Q&A #1533

Teachers' Lounge Discussion: Fractions

T2T || FAQ || Ask T2T || Teachers' Lounge || Browse || Search || T2T Associates || About T2T

View entire discussion
[<< prev] [ next >>]

From: Dan Duchardt

To: Teacher2Teacher Public Discussion
Date: 2005040417:15:39
Subject: Re: fractions

On 2005040410:45:15, kendra wrote: > >I have a set of 8 year old twins and they are having great >difficulties understanding fractions. I need a way to explain >fractions to them in a simplistic way that they would understand how >to do them and how they got the correct answer. > > >Please help > Manipulatives can be helpful. Here is a link to one commercial source (I have no affilliation with them; the pictures show what is available.) You can purchase some of these or make your own if you prefer. http://www.innovativeed.com/fractions.htm I like the tiles that have the fractions printed on them for showing the equivalence of fractions such as 3/4 = 9/12 and for showing why you need common denominators for addition and subtraction. Here is another link to an online Java based manipulative. It's not as obvious how to use it, but you can easily create fractional parts of larger objects in many combinations. http://arcytech.org/java/patterns/ The link referenced when you click on "description" is http://math.rice.edu/~lanius/Patterns/ It includes some basic things you can do with these. You can extend those to more complicated situations when your children are ready by combining the shapes. For example, you could combine 7 hexagons to make a bigger hexagon, then divide the 7 hexagons into thirds to show that 1/7 = 3/21, 2/7 = 6/21, etc. You can also divide the 7 hexagons into halves, or into sixths. Then you can talk about adding or subtracting fractions like 3/7 + 5/14, 9/14 - 5/21, etc.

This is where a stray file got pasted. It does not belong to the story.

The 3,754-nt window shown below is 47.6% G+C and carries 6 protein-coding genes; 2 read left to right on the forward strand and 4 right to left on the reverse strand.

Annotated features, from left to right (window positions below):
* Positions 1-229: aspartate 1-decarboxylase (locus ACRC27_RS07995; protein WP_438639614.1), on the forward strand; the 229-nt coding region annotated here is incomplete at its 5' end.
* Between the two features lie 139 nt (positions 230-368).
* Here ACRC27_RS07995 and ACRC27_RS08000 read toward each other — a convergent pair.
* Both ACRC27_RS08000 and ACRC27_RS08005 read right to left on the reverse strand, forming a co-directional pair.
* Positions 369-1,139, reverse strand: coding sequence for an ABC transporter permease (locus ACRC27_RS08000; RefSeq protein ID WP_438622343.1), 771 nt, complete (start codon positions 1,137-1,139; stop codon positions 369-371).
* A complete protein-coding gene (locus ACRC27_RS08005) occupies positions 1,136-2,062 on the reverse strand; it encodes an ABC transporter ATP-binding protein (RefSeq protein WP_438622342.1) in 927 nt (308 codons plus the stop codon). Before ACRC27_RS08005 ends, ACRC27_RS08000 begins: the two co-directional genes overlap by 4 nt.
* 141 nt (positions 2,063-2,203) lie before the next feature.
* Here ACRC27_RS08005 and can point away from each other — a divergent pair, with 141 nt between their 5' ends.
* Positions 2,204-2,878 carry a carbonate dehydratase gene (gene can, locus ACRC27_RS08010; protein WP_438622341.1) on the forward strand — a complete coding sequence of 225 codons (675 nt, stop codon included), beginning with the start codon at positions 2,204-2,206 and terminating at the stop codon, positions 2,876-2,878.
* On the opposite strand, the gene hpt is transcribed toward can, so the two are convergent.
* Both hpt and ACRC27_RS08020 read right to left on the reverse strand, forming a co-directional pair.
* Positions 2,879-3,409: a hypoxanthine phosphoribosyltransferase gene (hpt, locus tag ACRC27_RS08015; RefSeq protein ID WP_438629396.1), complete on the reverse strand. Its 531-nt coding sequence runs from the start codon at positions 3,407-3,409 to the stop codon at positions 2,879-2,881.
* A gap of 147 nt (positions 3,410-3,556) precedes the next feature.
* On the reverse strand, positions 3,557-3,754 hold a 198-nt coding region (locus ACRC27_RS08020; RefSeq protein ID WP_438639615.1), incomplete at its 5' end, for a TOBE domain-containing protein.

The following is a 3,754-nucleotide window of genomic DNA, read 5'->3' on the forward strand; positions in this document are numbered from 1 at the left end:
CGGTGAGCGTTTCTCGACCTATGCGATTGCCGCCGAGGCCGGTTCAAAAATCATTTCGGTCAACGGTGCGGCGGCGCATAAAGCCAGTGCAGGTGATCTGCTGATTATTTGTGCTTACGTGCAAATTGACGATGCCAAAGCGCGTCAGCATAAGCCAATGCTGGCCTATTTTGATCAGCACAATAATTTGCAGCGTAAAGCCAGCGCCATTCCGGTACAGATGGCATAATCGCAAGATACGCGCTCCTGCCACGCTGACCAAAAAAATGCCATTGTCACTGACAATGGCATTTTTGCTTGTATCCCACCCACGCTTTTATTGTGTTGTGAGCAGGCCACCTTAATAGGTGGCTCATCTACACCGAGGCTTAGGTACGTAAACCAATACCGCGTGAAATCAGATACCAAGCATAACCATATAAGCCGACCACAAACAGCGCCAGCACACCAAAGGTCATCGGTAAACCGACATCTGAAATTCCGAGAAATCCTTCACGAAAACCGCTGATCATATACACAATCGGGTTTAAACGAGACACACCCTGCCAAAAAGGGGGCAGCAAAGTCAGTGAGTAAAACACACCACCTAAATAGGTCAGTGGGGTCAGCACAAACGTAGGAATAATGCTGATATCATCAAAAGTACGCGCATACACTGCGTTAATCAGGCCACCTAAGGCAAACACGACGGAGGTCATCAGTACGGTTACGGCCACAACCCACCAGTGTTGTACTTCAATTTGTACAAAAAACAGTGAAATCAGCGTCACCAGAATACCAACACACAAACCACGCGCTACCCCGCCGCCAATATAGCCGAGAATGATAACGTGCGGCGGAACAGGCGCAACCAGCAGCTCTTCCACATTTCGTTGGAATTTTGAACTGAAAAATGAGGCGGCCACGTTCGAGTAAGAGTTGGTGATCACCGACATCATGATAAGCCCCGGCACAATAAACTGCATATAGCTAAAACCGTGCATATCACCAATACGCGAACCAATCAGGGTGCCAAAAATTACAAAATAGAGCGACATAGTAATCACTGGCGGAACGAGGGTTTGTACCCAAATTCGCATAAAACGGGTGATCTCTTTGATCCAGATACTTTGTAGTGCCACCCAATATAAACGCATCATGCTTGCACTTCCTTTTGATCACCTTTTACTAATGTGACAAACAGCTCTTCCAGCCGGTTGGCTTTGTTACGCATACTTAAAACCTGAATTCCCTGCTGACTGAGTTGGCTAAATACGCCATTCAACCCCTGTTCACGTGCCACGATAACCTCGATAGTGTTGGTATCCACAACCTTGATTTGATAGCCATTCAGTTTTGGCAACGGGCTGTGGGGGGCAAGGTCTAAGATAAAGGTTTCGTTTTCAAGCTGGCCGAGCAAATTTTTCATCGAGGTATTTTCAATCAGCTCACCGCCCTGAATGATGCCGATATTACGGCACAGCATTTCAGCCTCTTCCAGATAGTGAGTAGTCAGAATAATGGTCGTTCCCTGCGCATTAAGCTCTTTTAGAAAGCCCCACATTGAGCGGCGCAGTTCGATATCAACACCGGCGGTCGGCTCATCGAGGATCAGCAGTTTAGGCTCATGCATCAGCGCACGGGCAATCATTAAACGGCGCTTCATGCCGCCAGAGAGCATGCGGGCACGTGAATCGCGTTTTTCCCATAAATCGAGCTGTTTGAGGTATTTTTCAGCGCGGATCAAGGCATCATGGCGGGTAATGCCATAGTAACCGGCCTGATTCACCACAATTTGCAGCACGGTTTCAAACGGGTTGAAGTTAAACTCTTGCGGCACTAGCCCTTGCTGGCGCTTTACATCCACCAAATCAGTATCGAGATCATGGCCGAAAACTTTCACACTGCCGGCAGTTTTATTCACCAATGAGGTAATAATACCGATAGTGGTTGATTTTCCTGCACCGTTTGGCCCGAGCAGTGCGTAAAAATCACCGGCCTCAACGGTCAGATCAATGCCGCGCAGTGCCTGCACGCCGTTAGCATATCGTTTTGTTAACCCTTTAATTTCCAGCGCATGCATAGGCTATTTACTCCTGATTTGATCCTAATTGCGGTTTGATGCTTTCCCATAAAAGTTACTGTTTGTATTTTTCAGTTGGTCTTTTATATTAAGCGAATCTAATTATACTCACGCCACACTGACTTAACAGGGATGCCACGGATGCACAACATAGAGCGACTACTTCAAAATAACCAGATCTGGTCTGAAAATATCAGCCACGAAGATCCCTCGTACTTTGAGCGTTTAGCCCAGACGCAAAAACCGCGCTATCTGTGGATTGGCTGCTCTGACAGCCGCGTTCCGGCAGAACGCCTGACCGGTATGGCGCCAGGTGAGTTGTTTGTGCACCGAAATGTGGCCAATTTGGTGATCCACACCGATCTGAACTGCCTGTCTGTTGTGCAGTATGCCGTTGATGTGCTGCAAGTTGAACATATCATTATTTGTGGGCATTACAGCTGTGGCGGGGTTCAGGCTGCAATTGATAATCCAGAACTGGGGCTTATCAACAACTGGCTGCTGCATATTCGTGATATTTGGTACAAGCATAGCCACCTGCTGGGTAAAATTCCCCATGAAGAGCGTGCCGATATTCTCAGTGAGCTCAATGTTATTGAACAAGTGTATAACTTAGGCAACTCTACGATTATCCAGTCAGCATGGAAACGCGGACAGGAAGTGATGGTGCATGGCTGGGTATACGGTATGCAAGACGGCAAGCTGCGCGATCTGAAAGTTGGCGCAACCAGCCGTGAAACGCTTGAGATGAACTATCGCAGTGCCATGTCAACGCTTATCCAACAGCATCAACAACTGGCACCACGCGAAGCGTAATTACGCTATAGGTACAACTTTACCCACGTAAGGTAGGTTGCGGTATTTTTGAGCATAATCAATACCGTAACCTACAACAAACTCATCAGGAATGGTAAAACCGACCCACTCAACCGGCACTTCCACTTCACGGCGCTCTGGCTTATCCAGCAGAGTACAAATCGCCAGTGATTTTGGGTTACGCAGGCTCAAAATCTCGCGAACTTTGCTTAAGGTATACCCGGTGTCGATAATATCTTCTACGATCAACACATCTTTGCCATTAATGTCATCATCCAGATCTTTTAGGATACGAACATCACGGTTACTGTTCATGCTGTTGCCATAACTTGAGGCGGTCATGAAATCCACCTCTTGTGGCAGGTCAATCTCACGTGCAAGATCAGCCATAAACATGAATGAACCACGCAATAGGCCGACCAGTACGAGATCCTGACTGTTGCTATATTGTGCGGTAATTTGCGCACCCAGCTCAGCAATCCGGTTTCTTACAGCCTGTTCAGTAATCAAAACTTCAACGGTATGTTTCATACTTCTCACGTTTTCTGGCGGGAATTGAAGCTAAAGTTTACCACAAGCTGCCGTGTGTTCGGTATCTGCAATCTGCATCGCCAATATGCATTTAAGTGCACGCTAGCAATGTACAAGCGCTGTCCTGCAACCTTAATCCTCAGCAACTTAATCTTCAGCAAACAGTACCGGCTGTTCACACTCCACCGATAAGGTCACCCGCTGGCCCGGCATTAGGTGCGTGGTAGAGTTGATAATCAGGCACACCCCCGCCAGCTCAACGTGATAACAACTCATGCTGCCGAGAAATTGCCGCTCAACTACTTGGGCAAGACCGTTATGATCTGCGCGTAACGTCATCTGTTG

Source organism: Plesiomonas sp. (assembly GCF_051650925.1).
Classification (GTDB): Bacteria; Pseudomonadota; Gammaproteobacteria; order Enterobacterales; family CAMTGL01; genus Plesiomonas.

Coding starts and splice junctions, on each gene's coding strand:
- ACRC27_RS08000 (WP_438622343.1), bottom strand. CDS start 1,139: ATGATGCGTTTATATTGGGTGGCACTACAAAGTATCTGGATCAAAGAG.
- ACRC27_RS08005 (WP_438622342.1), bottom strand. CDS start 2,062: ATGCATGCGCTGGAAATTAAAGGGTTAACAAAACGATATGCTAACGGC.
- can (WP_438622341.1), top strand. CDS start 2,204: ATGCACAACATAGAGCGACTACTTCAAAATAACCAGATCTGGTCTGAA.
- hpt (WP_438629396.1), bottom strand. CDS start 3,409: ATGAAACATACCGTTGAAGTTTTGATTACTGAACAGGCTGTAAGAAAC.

Post a reply to this message
Post a related public discussion message
Ask Teacher2Teacher a new question

[Privacy Policy] [Terms of Use]

Math Forum Home || The Math Library || Quick Reference || Math Forum Search

Teacher2Teacher - T2T ®
© 1994- The Math Forum at NCTM. All rights reserved.